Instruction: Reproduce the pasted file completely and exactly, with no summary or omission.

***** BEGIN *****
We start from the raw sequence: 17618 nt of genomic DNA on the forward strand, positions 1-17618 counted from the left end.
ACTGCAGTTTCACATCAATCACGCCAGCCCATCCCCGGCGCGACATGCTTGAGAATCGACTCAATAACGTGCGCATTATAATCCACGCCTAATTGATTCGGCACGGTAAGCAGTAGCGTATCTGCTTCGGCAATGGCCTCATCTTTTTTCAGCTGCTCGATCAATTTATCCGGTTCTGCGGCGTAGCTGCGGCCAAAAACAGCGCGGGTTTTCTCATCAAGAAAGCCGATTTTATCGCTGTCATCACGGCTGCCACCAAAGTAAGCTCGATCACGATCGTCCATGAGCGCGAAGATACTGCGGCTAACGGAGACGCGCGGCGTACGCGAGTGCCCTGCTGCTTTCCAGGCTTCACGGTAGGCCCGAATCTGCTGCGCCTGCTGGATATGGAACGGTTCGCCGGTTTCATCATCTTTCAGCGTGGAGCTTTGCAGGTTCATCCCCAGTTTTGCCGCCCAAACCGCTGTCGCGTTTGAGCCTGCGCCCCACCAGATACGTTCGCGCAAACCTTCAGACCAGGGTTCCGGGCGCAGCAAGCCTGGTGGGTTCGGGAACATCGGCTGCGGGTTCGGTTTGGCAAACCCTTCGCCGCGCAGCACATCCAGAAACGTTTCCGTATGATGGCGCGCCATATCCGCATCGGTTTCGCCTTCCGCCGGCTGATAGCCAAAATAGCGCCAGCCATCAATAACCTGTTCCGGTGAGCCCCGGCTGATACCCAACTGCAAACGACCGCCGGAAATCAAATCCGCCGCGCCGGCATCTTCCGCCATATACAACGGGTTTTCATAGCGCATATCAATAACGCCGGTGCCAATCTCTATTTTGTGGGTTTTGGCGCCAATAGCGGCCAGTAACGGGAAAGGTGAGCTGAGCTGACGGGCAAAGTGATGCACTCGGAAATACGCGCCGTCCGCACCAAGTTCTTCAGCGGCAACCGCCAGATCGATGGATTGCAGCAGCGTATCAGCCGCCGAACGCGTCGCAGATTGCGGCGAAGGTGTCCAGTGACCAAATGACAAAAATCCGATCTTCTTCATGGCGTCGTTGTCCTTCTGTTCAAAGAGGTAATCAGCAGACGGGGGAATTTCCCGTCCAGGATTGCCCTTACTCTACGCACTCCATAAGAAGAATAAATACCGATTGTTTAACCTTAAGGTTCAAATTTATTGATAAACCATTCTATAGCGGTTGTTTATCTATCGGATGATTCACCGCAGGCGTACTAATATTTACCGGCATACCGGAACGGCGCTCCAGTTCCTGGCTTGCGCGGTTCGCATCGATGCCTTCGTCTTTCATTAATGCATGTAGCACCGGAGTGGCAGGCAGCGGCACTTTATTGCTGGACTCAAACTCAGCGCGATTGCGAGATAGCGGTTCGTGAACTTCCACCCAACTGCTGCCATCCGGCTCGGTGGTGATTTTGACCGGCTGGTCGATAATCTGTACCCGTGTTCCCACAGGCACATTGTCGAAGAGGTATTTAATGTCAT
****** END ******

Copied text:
We start from the raw sequence: 17618 nt of genomic DNA on the forward strand, positions 1-17618 counted from the left end.
ACTGCAGTTTCACATCAATCACGCCAGCCCATCCCCGGCGCGACATGCTTGAGAATCGACTCAATAACGTGCGCATTATAATCCACGCCTAATTGATTCGGCACGGTAAGCAGTAGCGTATCTGCTTCGGCAATGGCCTCATCTTTTTTCAGCTGCTCGATCAATTTATCCGGTTCTGCGGCGTAGCTGCGGCCAAAAACAGCGCGGGTTTTCTCATCAAGAAAGCCGATTTTATCGCTGTCATCACGGCTGCCACCAAAGTAAGCTCGATCACGATCGTCCATGAGCGCGAAGATACTGCGGCTAACGGAGACGCGCGGCGTACGCGAGTGCCCTGCTGCTTTCCAGGCTTCACGGTAGGCCCGAATCTGCTGCGCCTGCTGGATATGGAACGGTTCGCCGGTTTCATCATCTTTCAGCGTGGAGCTTTGCAGGTTCATCCCCAGTTTTGCCGCCCAAACCGCTGTCGCGTTTGAGCCTGCGCCCCACCAGATACGTTCGCGCAAACCTTCAGACCAGGGTTCCGGGCGCAGCAAGCCTGGTGGGTTCGGGAACATCGGCTGCGGGTTCGGTTTGGCAAACCCTTCGCCGCGCAGCACATCCAGAAACGTTTCCGTATGATGGCGCGCCATATCCGCATCGGTTTCGCCTTCCGCCGGCTGATAGCCAAAATAGCGCCAGCCATCAATAACCTGTTCCGGTGAGCCCCGGCTGATACCCAACTGCAAACGACCGCCGGAAATCAAATCCGCCGCGCCGGCATCTTCCGCCATATACAACGGGTTTTCATAGCGCATATCAATAACGCCGGTGCCAATCTCTATTTTGTGGGTTTTGGCGCCAATAGCGGCCAGTAACGGGAAAGGTGAGCTGAGCTGACGGGCAAAGTGATGCACTCGGAAATACGCGCCGTCCGCACCAAGTTCTTCAGCGGCAACCGCCAGATCGATGGATTGCAGCAGCGTATCAGCCGCCGAACGCGTCGCAGATTGCGGCGAAGGTGTCCAGTGACCAAATGACAAAAATCCGATCTTCTTCATGGCGTCGTTGTCCTTCTGTTCAAAGAGGTAATCAGCAGACGGGGGAATTTCCCGTCCAGGATTGCCCTTACTCTACGCACTCCATAAGAAGAATAAATACCGATTGTTTAACCTTAAGGTTCAAATTTATTGATAAACCATTCTATAGCGGTTGTTTATCTATCGGATGATTCACCGCAGGCGTACTAATATTTACCGGCATACCGGAACGGCGCTCCAGTTCCTGGCTTGCGCGGTTCGCATCGATGCCTTCGTCTTTCATTAATGCATGTAGCACCGGAGTGGCAGGCAGCGGCACTTTATTGCTGGACTCAAACTCAGCGCGATTGCGAGATAGCGGTTCGTGAACTTCCACCCAACTGCTGCCATCCGGCTCGGTGGTGATTTTGACCGGCTGGTCGATAATCTGTACCCGTGTTCCCACAGGCACATTGTCGAAGAGGTATTTAATGTCAT